Tuesday, 10 July 2012
Waterfall - Lisa T.Bergren
Title - Waterfall
Author - Lisa T.Bergren
Text Type - Historical Fantasy
“Courage is not the absence of fear, but the decision that something is more important than fear.”
Greek mythology seems to be a favored prerequisite for a fantastic historical novel in young adult literature. For a great reason too, for it fascinates me to no end. I simply indulge in reading and discovering different interpretations of these myths because every tale leads me down a different but equally profound thought path. But never did I think that Italian history could create such a similar impact, something that Waterfall has so convincingly done. Bergren shows great skill in her light references to the old Italian politics, infusing it with the much anticipated romance ideas and love themes. Her modern day protagonist shows a fair amount of similarities to what we would think in a comparable circumstance, providing a much better way for us to accept Bergren's insight that she communicates. I found it easy to share her perspective through the first person narration of a strong, courageous female that she has created. Still, the themes of not only romantic love but passionate family love are not overlooked as the story progresses. Readers such as myself who constantly search for books with thought prompting ideas that stay in your mind well after the novel has ended would be truly satisfied with this rare treat.
I must say, I was weary to head into a new culture path. More accurately, I was worried about taking on a new load of history about a country that I have never seen as a focus in young adult novels. Greek mythology has become somewhat familiar to me through the vast amounts of stories I have read about them. There isn't much I know about Italian history, but the parts that Bergren has depicted certainly did enough to tempt me into finding out more. In a way, it is familiar in the sense that these fourteenth century elements are not uncommonly known about. Knights in shining armour, a structured class system in a grand castle - these things have big associations and are greatly enjoyed in novels targeting a young adult audience. I adored the friendship between the royal lords and ladies and the less privileged servants which despite having a hierarchy that reflects the nature of that old society, it presents a compassion that the wealthier characters have. There is that clear, strong feel of acceptance throughout the book from this master-servant relationship to the understanding of the old and new lifestyles. I was thrilled to see that connection.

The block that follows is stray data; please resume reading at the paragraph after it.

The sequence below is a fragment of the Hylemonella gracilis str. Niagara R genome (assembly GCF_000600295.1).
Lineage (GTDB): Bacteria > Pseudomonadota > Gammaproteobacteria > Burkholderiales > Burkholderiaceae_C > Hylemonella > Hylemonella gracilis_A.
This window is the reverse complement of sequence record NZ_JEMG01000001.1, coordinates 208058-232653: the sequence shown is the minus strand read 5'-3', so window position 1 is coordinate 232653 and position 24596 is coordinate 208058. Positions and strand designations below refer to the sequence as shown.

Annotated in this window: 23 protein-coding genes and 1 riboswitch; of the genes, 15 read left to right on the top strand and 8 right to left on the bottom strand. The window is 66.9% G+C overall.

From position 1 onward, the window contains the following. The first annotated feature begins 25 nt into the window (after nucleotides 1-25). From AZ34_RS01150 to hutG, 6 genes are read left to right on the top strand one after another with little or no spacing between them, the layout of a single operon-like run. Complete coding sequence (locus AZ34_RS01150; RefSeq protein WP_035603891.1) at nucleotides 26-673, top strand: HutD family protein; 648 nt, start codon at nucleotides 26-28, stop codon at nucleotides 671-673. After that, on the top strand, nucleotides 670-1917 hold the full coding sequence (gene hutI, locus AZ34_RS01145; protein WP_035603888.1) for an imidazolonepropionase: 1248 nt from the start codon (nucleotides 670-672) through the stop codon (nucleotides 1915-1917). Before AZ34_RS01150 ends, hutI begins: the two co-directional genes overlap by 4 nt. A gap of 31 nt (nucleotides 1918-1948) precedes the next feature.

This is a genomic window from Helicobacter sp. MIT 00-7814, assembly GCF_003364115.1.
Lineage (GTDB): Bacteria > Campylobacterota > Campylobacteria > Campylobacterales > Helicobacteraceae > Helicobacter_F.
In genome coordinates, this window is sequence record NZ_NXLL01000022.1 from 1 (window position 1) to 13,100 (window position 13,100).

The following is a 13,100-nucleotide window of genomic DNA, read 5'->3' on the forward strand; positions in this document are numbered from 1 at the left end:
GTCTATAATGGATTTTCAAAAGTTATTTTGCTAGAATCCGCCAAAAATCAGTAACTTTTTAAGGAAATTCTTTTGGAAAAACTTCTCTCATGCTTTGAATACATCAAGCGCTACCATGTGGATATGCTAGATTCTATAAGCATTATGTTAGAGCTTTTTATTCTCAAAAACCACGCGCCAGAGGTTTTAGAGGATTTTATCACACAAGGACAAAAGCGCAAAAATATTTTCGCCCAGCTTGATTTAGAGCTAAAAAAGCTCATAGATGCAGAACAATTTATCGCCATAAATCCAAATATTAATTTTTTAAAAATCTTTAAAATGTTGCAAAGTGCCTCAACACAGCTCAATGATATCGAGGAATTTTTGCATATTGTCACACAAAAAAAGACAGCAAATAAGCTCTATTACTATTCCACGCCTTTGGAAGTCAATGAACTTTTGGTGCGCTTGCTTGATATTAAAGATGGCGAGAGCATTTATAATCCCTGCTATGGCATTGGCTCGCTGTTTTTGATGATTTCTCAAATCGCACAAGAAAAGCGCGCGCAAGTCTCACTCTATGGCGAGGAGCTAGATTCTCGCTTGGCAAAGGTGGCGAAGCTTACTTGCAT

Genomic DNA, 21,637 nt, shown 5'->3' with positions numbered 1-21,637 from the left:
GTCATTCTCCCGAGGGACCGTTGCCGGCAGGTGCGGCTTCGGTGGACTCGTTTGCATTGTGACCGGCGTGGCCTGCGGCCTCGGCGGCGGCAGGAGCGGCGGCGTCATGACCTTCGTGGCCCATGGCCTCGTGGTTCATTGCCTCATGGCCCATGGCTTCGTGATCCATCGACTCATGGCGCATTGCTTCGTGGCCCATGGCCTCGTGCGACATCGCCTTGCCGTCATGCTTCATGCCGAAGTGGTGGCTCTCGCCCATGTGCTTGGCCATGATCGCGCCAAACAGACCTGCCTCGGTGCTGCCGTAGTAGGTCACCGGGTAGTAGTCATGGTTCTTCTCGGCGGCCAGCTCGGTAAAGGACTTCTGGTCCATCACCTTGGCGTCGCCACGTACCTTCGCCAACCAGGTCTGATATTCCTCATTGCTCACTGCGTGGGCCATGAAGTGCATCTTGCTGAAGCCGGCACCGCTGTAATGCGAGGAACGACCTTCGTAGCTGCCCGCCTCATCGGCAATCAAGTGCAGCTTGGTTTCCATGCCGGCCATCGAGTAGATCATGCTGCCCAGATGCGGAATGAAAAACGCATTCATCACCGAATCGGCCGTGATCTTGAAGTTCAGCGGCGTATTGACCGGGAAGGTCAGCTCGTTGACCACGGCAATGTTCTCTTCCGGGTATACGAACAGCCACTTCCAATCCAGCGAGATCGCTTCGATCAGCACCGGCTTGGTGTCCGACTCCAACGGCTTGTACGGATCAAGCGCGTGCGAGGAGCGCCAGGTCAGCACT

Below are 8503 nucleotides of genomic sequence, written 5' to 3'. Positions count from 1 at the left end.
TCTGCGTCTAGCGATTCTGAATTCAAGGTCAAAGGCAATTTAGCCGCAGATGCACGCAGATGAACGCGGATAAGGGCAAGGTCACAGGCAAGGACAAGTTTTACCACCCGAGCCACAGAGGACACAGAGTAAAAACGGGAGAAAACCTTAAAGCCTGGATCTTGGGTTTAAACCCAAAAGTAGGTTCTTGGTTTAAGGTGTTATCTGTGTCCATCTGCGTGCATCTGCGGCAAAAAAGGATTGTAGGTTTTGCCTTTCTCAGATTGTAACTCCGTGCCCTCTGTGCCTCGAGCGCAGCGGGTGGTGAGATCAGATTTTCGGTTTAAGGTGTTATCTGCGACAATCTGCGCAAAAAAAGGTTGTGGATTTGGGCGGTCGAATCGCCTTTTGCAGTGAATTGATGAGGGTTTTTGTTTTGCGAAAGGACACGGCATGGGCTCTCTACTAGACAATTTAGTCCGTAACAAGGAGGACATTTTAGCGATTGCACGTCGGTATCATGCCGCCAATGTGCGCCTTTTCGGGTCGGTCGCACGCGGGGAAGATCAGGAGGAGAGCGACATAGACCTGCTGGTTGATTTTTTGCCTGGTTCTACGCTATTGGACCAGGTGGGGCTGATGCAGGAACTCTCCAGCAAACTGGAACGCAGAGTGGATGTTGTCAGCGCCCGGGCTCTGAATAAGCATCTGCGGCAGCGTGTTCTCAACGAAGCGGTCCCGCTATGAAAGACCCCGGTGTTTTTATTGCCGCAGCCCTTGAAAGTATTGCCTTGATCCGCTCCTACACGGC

What most readers look for is an attribute that defines the protagonist, one that renders them a desired role model. Fierce determination is what drives the character of Gabriella Betarrini to be so admired by the other characters or us readers. There are many instances where Gabi has her fears and where bravery is so difficult to achieve, but her love for her sister Evangelia overrides her flaws. And that ability to suppress any weaknesses in order to protect her loved ones is what really compelled me to like her, showing a strong young woman in place of a normal girl. In fact, both the Betarrini sisters who have gone back in time have ironically grown faster, adapted to their new surroundings and found the strength to fight for their survival. It was also interesting to be introduced to the men of those medieval times, so gentlemanly and fearless even though they are young. There is no shortage of alluring characters that will demand and capture full attention.
Though this book is breath of fresh air, it doesn't hold back the gripping situations and heartbreaking emotions. The simple concepts were manipulated so well by Bergren to produce a novel that I couldn't put down once I started. The prominent power craze of that society has influenced the present, a very important message that resonates around the story. Bergren almost proposes a warning to us that our actions now could largely impact upon the future. Because of that thought process that it provokes, it is highly unlikely to forgot about this novel. The portrayal of the characters mixed with the era simply flowed and delivered a couple of hours of pure enjoyment. Waterfall is simply a taste of a promising Italian inspired series because once it has captured your heart, it is almost impossible to resist.